Initiating multisensory reading research collaborations between Turku and Stavanger

In the months of August and September, professor Natalia Kucirkova had the pleasure to visit the University of Turku as part of the INVEST Fellowship Programme.

Published Updated on
Campus, University of Turku.
University of Turku. Photo: Natalia Kucirkova.

Blog text: professor Natalia Kucirkova

INVEST fellowships are short-term research visits to the flagship to collaborate on research projects. I collaborated with Professor Johanna Kaakinen, who is an expert in reading and cognition studies, and has conducted several fascinating studies on text comprehension and long-form narratives. Professor Kaakinen and I share a keen interest in understanding the mechanisms of reading: under which conditions do people read best and how can we facilitate these conditions? The goal of this research stay was to begin to explore these connections and engage our research teams in strategic collaborations.

Professor Natalia Kucirkova presenting.
Professor Natalia Kucirkova in action.

While my work has been concerned with children’s reading, Professor Kaakinen works predominantly with adult readers. The University hosts a range of testing possibilities for the cognitive aspects of adults’ reading patterns. The Turku Eye Labs applies eyetracking and other methods to track behavioural engagement in reading, including EEG measurements. The Department of Psychology has specialists in language and linguistic development but also text comprehension and how longer connected discourse gets supported with various types of text.

When I visited, there were two European psychology conferences hosted by the University, which further underscores its name in the field. In 2023, The University of Turku hosted both the annual conference of The European society for cognitive psychology and of European conference of developmental psychology. I was lucky to meet several experts in psychology in one place, leading to lots of exciting conversations and networking opportunities.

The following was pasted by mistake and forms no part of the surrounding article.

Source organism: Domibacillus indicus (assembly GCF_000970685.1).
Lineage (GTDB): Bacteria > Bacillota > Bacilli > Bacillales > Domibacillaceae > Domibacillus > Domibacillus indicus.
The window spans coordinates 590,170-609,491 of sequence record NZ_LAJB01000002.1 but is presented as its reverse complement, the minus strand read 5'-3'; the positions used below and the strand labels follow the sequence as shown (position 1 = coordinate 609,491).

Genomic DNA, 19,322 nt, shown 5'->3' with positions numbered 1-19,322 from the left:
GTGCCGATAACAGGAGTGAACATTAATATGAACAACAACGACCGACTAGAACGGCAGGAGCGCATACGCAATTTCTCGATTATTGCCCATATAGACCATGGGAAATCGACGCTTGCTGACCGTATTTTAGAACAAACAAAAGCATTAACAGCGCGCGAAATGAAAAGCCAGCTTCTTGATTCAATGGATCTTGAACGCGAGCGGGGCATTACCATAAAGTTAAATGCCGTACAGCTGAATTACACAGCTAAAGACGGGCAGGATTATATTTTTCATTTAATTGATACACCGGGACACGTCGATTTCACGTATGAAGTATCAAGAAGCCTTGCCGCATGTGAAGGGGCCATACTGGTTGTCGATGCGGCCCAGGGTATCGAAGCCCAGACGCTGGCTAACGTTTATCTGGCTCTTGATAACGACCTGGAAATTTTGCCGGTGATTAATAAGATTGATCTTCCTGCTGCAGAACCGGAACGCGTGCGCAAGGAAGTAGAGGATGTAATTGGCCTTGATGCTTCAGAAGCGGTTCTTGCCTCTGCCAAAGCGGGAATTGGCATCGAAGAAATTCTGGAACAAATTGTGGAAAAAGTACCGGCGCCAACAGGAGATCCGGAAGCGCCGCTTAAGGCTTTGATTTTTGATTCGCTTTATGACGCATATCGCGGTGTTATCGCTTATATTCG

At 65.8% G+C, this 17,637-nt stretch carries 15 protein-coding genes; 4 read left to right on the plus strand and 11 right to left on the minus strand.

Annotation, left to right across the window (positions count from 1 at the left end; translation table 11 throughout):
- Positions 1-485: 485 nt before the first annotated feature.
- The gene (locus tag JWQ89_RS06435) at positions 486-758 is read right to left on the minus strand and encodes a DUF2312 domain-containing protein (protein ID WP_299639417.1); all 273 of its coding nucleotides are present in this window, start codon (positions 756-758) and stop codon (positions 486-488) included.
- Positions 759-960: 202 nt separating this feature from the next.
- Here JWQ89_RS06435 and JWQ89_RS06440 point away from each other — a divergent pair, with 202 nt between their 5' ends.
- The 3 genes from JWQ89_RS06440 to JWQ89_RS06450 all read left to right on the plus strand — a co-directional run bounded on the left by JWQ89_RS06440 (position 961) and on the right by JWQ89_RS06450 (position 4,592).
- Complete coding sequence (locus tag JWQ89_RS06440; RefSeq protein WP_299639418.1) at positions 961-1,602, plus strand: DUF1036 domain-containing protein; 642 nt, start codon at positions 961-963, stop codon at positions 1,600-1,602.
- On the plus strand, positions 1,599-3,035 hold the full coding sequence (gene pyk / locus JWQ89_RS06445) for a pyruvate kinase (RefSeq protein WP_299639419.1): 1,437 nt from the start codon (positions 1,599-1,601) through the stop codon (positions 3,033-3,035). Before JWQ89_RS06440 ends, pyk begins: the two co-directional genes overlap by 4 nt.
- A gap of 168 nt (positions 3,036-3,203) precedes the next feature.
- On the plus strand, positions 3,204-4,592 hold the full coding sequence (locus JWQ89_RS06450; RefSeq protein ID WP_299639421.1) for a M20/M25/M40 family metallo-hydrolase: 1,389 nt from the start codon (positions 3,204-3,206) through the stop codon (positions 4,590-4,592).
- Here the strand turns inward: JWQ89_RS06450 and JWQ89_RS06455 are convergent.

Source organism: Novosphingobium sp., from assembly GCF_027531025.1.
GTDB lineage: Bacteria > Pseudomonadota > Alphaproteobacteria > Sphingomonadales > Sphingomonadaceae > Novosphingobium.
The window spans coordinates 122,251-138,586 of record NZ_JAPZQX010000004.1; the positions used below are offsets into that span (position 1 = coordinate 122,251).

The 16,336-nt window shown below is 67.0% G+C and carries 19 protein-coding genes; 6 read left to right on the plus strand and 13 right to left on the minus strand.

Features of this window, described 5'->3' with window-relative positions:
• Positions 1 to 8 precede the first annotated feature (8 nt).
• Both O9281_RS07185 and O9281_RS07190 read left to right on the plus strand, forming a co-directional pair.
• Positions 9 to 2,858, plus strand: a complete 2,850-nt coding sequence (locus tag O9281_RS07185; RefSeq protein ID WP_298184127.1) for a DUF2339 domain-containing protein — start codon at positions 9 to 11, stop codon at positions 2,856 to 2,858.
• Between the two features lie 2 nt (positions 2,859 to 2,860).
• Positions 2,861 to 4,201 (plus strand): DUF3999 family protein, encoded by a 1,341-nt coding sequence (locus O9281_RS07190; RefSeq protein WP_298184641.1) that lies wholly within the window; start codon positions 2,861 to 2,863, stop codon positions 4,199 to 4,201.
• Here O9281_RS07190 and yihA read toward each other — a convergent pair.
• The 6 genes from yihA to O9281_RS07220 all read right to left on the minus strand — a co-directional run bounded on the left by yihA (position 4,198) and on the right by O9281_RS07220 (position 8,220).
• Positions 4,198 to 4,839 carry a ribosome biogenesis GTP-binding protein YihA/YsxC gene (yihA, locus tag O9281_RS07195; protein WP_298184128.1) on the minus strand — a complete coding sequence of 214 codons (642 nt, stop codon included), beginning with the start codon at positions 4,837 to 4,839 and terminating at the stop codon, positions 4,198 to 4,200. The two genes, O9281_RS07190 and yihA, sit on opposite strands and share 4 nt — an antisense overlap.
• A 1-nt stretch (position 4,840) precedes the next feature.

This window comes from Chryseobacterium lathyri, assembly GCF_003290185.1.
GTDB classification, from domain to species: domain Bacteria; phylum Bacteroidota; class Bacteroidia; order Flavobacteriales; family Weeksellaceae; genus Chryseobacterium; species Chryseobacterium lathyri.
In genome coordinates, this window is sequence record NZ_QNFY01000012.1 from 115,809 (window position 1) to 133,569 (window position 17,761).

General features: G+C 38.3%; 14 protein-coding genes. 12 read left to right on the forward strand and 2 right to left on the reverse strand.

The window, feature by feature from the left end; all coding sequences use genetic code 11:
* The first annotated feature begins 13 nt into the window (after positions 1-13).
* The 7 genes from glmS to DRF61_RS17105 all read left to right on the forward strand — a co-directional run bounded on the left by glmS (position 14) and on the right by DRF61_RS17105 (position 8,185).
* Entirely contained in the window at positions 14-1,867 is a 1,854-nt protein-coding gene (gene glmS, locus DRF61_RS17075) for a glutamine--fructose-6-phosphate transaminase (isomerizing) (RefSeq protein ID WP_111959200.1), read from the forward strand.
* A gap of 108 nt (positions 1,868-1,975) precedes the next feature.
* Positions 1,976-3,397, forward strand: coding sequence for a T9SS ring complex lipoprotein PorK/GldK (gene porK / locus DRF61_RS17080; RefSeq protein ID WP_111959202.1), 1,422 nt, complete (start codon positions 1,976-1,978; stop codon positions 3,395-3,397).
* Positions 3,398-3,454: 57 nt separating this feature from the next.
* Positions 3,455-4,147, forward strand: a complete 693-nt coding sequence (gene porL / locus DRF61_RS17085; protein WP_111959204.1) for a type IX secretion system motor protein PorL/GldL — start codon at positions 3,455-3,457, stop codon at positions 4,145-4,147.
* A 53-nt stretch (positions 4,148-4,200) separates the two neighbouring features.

But while Turku is well-known for its psychology research, not many people know that the city is also home to a world-class research laboratory focused on multisensory inputs. At the Flavoria Research Platform, the smells, but also taste and other senses are purposefully manipulated for researchers to explore in various areas of impact. The Flavoria Lab has the possibility to manipulate visual conditions of reading with special lights and projected images on the wall, together with sounds and smells. It is located right next to a restaurant, which facilitates research on healthy eating, consumption patterns and the connection between the chemosenses and wellbeing.

At the Flavoria Research Platform, the smells, but also taste and other senses are purposefully manipulated for researchers to explore in various areas of impact. Photo: Natalia Kucirkova.

I was particularly excited about the smell possibilities in the Lab. As you can see in the pictures, there are various diffusers around the room that release smells through the air-conditioning in the testing area. That way, researchers can test whether the difference in smell makes a difference to participants’ reading. To me, this is a dream equipment because it creates optimal research testing conditions for ambient smell in a sensory interplay.  As such, multisensory researchers can purposefully and precisely manipulate various sensory inputs and explore the effects in various areas of impact. Reading and the impact of various types of smell on reading has not been tested yet and it is our hope to capitalise on the fantastic research facilities in a range of experimental studies.

The SENSE-READ Centre is dedicated to exploring multisensory reading experiences in both children and adults and Professor Kaakinen is attending its launch in October to engage with our researchers and students. My presentation to the University of Turku was on 4th of September and it was well-received, especially by the trainee teachers who are keen to apply some ideas from the Sensory project into their classrooms. We also discussed the possibility of organising a scented story adventure tour for the local children. These are all exciting examples of how a research stay can enrich a project’s impact. I am very grateful to the INVEST programme for awarding me this Fellowship and stimulating the collaboration between our Centres.